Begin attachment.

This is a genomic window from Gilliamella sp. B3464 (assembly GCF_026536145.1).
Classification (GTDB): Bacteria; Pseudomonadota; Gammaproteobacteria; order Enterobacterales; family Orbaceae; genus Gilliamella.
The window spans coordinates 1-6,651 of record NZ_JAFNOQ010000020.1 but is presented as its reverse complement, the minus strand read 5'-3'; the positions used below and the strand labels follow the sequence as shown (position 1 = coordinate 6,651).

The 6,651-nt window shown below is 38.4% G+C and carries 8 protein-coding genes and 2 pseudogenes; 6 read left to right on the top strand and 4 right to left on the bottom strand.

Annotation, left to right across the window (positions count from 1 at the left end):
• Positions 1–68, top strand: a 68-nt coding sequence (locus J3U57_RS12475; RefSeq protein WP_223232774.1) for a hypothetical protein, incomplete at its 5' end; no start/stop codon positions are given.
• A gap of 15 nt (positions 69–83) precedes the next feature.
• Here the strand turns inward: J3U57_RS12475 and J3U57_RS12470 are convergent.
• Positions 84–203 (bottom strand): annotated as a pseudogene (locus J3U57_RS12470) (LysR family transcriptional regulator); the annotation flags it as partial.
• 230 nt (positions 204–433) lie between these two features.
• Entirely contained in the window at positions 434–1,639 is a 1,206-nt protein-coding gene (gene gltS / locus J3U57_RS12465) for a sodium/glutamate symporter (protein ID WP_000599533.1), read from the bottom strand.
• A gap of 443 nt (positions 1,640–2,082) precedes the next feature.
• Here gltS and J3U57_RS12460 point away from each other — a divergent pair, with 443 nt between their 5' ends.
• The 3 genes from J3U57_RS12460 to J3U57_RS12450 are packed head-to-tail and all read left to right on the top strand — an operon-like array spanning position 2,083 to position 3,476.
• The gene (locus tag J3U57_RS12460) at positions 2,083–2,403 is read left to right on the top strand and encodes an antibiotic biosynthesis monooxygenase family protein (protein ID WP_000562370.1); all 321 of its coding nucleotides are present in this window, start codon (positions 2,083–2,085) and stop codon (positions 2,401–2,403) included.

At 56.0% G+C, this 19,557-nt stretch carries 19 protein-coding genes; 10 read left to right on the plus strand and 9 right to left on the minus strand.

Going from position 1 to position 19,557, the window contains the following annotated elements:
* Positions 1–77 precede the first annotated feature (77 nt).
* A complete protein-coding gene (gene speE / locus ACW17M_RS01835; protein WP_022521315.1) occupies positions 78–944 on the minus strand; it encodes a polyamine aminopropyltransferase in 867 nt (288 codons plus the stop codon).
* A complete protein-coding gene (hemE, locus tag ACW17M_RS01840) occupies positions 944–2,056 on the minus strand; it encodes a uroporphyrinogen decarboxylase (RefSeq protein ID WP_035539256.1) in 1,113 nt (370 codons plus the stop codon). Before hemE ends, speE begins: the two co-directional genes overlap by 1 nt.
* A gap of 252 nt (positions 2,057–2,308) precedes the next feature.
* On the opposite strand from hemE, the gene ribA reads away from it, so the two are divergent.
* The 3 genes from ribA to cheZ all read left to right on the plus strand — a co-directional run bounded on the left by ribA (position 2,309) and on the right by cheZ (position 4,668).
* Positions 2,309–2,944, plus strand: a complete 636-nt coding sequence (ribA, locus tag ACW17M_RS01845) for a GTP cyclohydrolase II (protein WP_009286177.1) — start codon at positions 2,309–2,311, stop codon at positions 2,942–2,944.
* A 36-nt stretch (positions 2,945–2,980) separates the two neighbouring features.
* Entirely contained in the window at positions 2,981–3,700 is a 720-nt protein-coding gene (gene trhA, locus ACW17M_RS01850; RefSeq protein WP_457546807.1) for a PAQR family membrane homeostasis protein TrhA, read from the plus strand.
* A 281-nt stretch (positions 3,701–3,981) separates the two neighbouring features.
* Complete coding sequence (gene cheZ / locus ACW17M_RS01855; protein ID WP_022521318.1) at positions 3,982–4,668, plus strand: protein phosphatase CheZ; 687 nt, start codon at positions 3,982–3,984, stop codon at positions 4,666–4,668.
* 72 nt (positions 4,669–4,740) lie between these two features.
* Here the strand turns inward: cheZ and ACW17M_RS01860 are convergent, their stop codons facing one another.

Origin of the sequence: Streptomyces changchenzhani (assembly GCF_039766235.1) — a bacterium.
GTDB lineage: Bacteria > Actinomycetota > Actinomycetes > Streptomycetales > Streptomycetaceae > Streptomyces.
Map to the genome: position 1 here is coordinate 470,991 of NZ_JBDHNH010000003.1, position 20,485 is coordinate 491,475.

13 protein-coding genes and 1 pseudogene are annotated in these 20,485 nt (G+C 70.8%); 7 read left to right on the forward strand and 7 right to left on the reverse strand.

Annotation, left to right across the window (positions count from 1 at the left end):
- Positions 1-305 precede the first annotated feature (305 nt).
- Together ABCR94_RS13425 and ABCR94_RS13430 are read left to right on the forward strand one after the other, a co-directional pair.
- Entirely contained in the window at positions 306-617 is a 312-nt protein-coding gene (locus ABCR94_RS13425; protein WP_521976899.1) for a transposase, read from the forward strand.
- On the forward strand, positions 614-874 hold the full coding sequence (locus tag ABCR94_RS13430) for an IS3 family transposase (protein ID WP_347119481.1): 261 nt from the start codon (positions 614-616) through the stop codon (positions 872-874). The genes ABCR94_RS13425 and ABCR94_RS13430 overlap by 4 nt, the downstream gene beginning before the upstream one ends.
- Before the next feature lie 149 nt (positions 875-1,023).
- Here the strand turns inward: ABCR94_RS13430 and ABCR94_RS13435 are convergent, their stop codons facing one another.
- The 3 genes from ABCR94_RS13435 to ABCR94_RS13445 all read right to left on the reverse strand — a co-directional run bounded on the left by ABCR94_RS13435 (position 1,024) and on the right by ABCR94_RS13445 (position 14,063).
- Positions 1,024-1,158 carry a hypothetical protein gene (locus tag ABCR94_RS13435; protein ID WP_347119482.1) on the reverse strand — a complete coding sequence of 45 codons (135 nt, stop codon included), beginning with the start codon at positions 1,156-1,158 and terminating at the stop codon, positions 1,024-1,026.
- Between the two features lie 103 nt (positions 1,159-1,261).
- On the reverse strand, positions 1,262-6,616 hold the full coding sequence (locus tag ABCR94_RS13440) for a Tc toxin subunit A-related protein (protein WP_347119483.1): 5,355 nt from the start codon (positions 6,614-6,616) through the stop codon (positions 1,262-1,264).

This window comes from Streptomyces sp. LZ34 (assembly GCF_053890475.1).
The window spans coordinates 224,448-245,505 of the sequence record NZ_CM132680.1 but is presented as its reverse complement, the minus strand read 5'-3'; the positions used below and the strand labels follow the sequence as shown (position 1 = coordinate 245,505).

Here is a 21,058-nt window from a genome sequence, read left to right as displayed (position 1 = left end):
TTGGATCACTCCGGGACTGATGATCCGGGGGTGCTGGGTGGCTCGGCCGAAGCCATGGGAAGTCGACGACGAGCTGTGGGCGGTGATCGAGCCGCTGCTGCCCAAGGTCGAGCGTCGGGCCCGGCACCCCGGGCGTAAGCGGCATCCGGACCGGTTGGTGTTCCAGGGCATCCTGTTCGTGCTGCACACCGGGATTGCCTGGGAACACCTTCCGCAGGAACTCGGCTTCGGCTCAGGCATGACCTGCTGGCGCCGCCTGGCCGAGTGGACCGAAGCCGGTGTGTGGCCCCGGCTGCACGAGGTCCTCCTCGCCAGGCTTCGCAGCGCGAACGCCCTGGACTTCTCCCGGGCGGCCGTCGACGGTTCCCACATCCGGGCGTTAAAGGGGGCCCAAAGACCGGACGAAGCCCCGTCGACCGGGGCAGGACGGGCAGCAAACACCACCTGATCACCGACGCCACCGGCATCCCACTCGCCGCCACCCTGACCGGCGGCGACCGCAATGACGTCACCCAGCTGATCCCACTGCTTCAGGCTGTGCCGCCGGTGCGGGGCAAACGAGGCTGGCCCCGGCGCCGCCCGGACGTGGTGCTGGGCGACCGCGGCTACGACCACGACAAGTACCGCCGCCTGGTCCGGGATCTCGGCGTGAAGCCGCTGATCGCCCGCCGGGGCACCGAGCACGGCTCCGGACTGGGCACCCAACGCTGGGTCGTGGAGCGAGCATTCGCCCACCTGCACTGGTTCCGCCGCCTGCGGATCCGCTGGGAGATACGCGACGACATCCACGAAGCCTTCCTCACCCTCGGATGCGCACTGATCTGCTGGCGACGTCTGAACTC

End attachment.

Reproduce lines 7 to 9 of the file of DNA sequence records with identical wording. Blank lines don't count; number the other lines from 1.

• A gap of 15 nt (positions 69–83) precedes the next feature.
• Here the strand turns inward: J3U57_RS12475 and J3U57_RS12470 are convergent.
• Positions 84–203 (bottom strand): annotated as a pseudogene (locus J3U57_RS12470) (LysR family transcriptional regulator); the annotation flags it as partial.